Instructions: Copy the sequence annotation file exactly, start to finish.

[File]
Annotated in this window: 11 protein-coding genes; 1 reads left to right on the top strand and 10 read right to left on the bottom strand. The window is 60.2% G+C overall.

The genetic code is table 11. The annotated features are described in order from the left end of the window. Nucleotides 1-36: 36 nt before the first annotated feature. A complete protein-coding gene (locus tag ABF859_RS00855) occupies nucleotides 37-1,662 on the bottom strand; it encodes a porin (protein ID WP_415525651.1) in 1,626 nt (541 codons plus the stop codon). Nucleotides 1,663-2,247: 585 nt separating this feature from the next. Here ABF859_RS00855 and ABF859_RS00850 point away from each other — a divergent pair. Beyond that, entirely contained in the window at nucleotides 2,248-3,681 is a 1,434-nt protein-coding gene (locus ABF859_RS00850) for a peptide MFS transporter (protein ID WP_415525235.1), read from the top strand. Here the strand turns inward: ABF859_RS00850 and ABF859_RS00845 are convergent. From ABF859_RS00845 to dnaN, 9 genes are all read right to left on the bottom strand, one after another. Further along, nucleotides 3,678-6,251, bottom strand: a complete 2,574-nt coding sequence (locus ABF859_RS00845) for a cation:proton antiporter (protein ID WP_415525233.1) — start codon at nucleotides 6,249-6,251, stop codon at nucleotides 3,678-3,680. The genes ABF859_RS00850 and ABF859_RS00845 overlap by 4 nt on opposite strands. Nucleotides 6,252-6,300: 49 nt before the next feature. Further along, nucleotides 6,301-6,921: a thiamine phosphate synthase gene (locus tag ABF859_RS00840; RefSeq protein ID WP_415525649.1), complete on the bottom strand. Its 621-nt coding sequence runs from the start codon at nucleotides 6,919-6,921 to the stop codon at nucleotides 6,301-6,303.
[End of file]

Annotated in this window: 11 protein-coding genes; 1 reads left to right on the top strand and 10 read right to left on the bottom strand. The window is 60.2% G+C overall.

The genetic code is table 11. The annotated features are described in order from the left end of the window. Nucleotides 1-36: 36 nt before the first annotated feature. A complete protein-coding gene (locus tag ABF859_RS00855) occupies nucleotides 37-1,662 on the bottom strand; it encodes a porin (protein ID WP_415525651.1) in 1,626 nt (541 codons plus the stop codon). Nucleotides 1,663-2,247: 585 nt separating this feature from the next. Here ABF859_RS00855 and ABF859_RS00850 point away from each other — a divergent pair. Beyond that, entirely contained in the window at nucleotides 2,248-3,681 is a 1,434-nt protein-coding gene (locus ABF859_RS00850) for a peptide MFS transporter (protein ID WP_415525235.1), read from the top strand. Here the strand turns inward: ABF859_RS00850 and ABF859_RS00845 are convergent. From ABF859_RS00845 to dnaN, 9 genes are all read right to left on the bottom strand, one after another. Further along, nucleotides 3,678-6,251, bottom strand: a complete 2,574-nt coding sequence (locus ABF859_RS00845) for a cation:proton antiporter (protein ID WP_415525233.1) — start codon at nucleotides 6,249-6,251, stop codon at nucleotides 3,678-3,680. The genes ABF859_RS00850 and ABF859_RS00845 overlap by 4 nt on opposite strands. Nucleotides 6,252-6,300: 49 nt before the next feature. Further along, nucleotides 6,301-6,921: a thiamine phosphate synthase gene (locus tag ABF859_RS00840; RefSeq protein ID WP_415525649.1), complete on the bottom strand. Its 621-nt coding sequence runs from the start codon at nucleotides 6,919-6,921 to the stop codon at nucleotides 6,301-6,303.